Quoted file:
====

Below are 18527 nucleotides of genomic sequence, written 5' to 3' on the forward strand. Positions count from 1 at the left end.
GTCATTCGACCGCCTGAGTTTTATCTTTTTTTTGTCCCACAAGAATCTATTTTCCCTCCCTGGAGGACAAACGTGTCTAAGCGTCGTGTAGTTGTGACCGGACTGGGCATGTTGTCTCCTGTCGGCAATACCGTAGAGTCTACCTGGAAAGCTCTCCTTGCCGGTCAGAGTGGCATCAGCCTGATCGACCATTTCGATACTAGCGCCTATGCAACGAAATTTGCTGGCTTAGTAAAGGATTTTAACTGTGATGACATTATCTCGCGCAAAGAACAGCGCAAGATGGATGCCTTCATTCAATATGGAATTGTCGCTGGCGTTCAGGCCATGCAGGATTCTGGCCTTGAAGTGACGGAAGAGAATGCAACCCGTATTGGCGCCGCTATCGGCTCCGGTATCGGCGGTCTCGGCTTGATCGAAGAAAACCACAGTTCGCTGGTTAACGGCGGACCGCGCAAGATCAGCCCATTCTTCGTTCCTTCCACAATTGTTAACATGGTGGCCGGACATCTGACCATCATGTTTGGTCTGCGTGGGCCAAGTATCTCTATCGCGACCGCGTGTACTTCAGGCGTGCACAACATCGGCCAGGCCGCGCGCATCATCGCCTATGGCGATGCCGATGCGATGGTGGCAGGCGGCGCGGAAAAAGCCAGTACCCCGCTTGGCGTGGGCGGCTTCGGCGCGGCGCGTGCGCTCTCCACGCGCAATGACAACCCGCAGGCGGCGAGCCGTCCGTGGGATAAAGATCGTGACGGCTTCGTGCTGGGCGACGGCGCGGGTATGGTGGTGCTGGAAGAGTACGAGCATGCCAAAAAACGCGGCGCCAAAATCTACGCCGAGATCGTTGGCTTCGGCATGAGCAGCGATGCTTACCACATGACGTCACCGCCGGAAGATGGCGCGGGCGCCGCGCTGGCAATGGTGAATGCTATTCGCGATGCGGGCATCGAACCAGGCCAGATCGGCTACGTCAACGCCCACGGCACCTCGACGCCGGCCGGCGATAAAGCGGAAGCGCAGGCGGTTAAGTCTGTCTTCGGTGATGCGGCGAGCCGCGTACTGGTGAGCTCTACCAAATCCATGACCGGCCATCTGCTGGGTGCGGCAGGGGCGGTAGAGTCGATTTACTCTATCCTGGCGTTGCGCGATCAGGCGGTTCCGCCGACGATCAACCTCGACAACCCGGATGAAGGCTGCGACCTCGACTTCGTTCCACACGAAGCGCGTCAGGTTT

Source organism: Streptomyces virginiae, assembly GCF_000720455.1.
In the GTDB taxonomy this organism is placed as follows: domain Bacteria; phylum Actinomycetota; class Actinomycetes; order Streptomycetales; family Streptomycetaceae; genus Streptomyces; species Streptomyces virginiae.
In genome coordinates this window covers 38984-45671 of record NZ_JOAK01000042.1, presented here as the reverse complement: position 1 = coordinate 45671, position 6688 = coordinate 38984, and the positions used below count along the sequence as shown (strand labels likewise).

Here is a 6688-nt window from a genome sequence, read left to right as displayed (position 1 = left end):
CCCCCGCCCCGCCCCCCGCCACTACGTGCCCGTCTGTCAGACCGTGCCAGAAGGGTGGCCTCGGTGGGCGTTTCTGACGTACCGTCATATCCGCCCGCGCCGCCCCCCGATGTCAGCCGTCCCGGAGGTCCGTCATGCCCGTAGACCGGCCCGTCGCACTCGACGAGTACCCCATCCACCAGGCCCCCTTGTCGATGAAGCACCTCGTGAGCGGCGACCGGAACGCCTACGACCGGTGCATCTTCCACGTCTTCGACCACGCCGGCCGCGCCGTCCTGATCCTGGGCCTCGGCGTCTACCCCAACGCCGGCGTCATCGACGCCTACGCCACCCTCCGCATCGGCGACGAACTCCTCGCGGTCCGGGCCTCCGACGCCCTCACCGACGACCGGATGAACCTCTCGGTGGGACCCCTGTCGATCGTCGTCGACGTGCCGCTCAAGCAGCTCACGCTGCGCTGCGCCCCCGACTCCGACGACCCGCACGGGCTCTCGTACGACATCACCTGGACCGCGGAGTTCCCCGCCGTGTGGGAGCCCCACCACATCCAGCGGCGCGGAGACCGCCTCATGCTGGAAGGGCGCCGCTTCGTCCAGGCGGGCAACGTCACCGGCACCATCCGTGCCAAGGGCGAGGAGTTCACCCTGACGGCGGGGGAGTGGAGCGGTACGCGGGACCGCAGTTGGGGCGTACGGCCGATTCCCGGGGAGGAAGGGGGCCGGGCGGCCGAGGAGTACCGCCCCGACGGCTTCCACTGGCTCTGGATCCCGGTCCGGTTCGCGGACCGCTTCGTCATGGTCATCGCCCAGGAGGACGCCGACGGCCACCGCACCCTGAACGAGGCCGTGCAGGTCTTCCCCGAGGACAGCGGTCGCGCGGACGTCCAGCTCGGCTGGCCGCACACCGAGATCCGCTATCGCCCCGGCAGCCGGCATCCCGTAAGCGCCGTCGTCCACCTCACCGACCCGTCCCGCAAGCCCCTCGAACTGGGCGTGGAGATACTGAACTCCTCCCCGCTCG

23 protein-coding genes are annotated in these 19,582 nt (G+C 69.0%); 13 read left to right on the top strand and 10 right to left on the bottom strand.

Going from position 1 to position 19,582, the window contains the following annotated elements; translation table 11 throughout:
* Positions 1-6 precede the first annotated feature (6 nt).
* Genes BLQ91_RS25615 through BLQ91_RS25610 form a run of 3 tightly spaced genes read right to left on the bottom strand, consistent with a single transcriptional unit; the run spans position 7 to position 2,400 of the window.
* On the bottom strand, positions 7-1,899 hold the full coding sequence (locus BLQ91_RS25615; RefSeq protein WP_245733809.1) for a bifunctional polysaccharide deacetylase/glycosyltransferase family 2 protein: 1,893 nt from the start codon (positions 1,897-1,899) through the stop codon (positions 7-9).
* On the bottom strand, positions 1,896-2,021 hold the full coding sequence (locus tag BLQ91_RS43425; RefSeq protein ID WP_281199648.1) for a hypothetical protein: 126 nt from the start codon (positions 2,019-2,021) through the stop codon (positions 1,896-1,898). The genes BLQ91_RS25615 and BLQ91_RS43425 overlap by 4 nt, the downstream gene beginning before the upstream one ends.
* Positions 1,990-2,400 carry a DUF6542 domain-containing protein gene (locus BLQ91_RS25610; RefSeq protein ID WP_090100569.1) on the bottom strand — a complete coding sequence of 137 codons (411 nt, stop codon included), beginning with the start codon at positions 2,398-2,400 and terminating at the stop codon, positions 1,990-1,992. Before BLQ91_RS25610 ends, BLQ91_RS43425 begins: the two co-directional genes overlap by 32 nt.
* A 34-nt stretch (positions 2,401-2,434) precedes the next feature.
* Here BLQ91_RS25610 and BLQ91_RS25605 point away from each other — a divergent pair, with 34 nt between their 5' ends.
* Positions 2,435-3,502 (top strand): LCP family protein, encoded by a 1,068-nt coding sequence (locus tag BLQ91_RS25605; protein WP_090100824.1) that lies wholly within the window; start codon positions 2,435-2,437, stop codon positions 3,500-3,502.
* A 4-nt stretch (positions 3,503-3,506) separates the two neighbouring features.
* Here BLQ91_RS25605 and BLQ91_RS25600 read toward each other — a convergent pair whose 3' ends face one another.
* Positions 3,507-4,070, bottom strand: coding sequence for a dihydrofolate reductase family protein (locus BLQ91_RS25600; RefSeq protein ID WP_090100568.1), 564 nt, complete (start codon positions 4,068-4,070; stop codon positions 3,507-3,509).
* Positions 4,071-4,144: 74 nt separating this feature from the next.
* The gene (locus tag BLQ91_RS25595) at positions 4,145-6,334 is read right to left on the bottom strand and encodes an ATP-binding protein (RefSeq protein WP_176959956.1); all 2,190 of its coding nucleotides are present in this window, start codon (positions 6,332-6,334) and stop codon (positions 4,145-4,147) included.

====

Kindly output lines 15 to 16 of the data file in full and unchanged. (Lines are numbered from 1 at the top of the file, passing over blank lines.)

* A 34-nt stretch (positions 2,401-2,434) precedes the next feature.
* Here BLQ91_RS25610 and BLQ91_RS25605 point away from each other — a divergent pair, with 34 nt between their 5' ends.